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Table of Contents > Treatment Options > Acupuncture
Acupuncture

What is acupuncture?

Acupuncture is a treatment based on Traditional Chinese Medicine (TCM), a system of healing that dates back thousands of years. At the core of TCM is the notion that a type of life force, or energy, known as qi (pronounced "chee") flows through energy pathways (meridians) in the body. Each meridian corresponds to one specific organ, or group of organs, that governs particular bodily functions. The proper flow of qi is thought to create health. Qi maintains the dynamic balance of yin and yang, which are complementary opposites. According to TCM, everything in nature has both yin and yang. An imbalance of qi (too much, too little, or blocked flow) results in disease. In acupuncture, needles are inserted at points along the meridians to restore balance to the qi. Acupuncture points, or the specific locations where needles are inserted, are places where the energy pathway is close to the surface of the skin.

What is the history of acupuncture?

The earliest recorded use of acupuncture dates from 200 BCE. Knowledge of acupuncture spread from China along Arab trade routes towards the West. Up until the early 1970s, however, most Americans had never heard of acupuncture.

Acupuncture gained the attention of the American public after President Nixon's trip to China in 1972. Traveling with Nixon was a New York Times reporter, James Reston, who received acupuncture in China after undergoing an emergency appendectomy. He was so impressed with the procedure's ability to relieve his postoperative pain that he wrote about his experience upon returning to the United States.

Acupuncture was formally recognized as part of mainstream medicine's range of healing options in 1997, when the National Institutes of Health issued a statement documenting its safety and efficacy for a range of health conditions. Although slowly changing, many conventional physicians remain unfamiliar with both the theory and practice of acupuncture.

How does acupuncture work?

The effects of acupuncture are complex and how it works is not entirely clear. Research suggests that the needling process, and other modalities used in acupuncture, may produce their complex effects on a wide variety of ways in the brain and the body. For example, it is theorized that stimulated nerve fibers transmit signals to the spinal cord and brain, thus activating parts of what is called the central nervous system. The spinal cord and brain then release certain hormones responsible for making us feel better overall and, more specifically, feel less pain. In fact, a study using images of the brain confirmed that acupuncture increases our pain threshold, which may explain its ability to produce long-term pain relief. Also, acupuncture may increase blood circulation and body temperature. It may also affect white blood cell activity (responsible for our immune function), reduce cholesterol and triglyceride levels, and regulate blood sugar levels. In general, acupuncture appears to transmit its effects via electric, neurologic, hormonal, lymphatic, and electromagnetic wave pathways.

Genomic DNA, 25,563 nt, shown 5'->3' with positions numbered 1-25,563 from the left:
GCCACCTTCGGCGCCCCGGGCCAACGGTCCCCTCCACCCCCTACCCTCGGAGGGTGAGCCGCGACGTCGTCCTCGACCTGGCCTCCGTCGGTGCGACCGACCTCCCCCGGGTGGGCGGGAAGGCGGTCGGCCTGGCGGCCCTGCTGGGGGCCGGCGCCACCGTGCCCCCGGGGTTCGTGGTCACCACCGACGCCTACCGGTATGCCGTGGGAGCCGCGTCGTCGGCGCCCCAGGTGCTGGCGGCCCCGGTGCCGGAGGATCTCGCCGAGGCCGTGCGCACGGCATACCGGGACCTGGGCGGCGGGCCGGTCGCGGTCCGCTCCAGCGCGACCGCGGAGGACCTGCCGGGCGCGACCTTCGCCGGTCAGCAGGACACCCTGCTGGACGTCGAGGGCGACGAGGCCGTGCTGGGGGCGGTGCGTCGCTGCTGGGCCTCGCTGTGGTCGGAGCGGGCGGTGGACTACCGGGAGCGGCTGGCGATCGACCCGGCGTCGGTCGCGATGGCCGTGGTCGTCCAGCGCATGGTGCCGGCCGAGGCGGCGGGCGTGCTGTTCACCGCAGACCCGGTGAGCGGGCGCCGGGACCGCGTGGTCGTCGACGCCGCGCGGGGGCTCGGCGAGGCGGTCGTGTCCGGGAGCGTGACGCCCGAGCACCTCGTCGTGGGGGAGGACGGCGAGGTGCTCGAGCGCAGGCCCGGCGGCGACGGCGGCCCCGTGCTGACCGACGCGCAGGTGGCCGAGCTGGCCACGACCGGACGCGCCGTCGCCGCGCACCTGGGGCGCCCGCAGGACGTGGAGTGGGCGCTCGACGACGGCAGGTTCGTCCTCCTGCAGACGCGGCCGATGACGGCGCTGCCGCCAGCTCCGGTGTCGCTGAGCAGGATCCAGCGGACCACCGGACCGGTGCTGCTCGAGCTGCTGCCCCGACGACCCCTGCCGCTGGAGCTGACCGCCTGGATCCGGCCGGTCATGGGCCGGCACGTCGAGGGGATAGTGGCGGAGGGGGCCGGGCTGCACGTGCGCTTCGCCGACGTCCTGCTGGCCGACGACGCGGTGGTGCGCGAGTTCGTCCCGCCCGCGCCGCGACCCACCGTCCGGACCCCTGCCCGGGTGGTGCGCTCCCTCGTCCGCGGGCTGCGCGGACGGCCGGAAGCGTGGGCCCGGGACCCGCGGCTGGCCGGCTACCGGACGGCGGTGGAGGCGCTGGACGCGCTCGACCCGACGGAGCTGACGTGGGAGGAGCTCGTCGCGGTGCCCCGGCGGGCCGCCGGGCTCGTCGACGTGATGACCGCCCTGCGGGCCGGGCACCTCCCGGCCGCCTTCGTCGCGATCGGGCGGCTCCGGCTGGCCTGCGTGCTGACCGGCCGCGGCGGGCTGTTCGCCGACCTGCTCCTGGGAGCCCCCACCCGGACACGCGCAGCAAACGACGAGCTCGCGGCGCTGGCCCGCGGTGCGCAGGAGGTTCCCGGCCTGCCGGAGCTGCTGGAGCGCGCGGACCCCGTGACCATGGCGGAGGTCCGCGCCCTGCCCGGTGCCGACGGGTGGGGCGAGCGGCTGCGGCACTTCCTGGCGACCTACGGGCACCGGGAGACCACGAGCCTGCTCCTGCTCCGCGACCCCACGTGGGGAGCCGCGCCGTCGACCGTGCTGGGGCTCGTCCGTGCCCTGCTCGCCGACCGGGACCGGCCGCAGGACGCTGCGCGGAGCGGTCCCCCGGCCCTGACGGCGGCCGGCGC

What does an acupuncturist do?

In addition to asking questions, the acupuncturist may want to take your pulse at several points along the wrist and look at your tongue to observe its shape, color, and coating. He or she may also observe the color and texture of your skin, your posture, and other physical characteristics that offer clues to your health. The acupuncturist then asks you to lie down on a padded examining table, and he or she inserts the needles, twirling or gently jiggling each as it goes in. You may not feel the needles at all, or you may feel a twitch or a quick twinge of pain that subsides as soon as the needle is completely in. Once the needles are all in place, you rest for 15 to 60 minutes. During this time, you'll probably feel relaxed and sleepy and may even doze off. At the end of the session, the acupuncturist quickly and painlessly removes the needles.

For certain conditions, acupuncture is more effective when the needles are heated using a technique known as "moxibustion." The acupuncturist lights a small bunch of the dried herb moxa (mugwort) and holds it above the needles. The herb, which burns slowly and gives off a little smoke and a pleasant, incense-like smell, never directly touches the body. Another variation is electrical acupuncture. This technique consists of hooking up electrical wires to the needles and running a weak current through them, which may cause no sensation at all or a mild tingling. Acupuncturists trained in Chinese herbal preparations may also prescribe herbs along with acupuncture.

Are there different styles of acupuncture?

There are a number of different approaches to the practice of acupuncture; some of those most commonly found in the United States today are as follows:

  • TCM-based acupuncture -- the most commonly practiced in the United States today. It focuses on a diagnosis based on eight principles of complementary opposites (yin/yang, internal/external, excess/deficiency, hot/cold).
  • French energetic acupuncture -- mostly used by MD acupuncturists. Meridian patterns are emphasized, in particular the yin-yang pairs of primary meridians.